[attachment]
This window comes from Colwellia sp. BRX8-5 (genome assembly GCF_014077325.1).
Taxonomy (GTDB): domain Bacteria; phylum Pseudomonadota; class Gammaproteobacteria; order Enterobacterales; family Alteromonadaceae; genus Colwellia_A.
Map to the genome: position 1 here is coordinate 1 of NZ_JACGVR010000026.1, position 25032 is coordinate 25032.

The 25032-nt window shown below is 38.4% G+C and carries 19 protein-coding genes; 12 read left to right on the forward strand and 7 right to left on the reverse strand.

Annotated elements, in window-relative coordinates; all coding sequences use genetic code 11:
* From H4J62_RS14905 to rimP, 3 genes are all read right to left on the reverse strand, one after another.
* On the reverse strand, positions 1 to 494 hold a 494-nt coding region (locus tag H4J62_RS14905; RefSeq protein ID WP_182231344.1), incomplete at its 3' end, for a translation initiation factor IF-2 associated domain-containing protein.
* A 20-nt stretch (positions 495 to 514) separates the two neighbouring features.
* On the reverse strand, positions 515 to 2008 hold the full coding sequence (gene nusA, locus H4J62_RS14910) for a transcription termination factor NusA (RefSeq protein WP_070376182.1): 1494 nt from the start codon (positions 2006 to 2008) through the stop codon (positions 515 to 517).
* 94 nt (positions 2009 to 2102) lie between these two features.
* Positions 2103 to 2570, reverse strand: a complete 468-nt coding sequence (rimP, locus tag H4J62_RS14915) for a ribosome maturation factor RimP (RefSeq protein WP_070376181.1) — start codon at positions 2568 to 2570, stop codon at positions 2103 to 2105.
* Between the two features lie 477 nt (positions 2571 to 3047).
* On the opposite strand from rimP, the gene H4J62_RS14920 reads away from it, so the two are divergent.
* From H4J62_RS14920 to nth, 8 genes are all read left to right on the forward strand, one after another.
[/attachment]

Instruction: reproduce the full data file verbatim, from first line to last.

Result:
This window comes from Colwellia sp. BRX8-5 (genome assembly GCF_014077325.1).
Taxonomy (GTDB): domain Bacteria; phylum Pseudomonadota; class Gammaproteobacteria; order Enterobacterales; family Alteromonadaceae; genus Colwellia_A.
Map to the genome: position 1 here is coordinate 1 of NZ_JACGVR010000026.1, position 25032 is coordinate 25032.

The 25032-nt window shown below is 38.4% G+C and carries 19 protein-coding genes; 12 read left to right on the forward strand and 7 right to left on the reverse strand.

Annotated elements, in window-relative coordinates; all coding sequences use genetic code 11:
* From H4J62_RS14905 to rimP, 3 genes are all read right to left on the reverse strand, one after another.
* On the reverse strand, positions 1 to 494 hold a 494-nt coding region (locus tag H4J62_RS14905; RefSeq protein ID WP_182231344.1), incomplete at its 3' end, for a translation initiation factor IF-2 associated domain-containing protein.
* A 20-nt stretch (positions 495 to 514) separates the two neighbouring features.
* On the reverse strand, positions 515 to 2008 hold the full coding sequence (gene nusA, locus H4J62_RS14910) for a transcription termination factor NusA (RefSeq protein WP_070376182.1): 1494 nt from the start codon (positions 2006 to 2008) through the stop codon (positions 515 to 517).
* 94 nt (positions 2009 to 2102) lie between these two features.
* Positions 2103 to 2570, reverse strand: a complete 468-nt coding sequence (rimP, locus tag H4J62_RS14915) for a ribosome maturation factor RimP (RefSeq protein WP_070376181.1) — start codon at positions 2568 to 2570, stop codon at positions 2103 to 2105.
* Between the two features lie 477 nt (positions 2571 to 3047).
* On the opposite strand from rimP, the gene H4J62_RS14920 reads away from it, so the two are divergent.
* From H4J62_RS14920 to nth, 8 genes are all read left to right on the forward strand, one after another.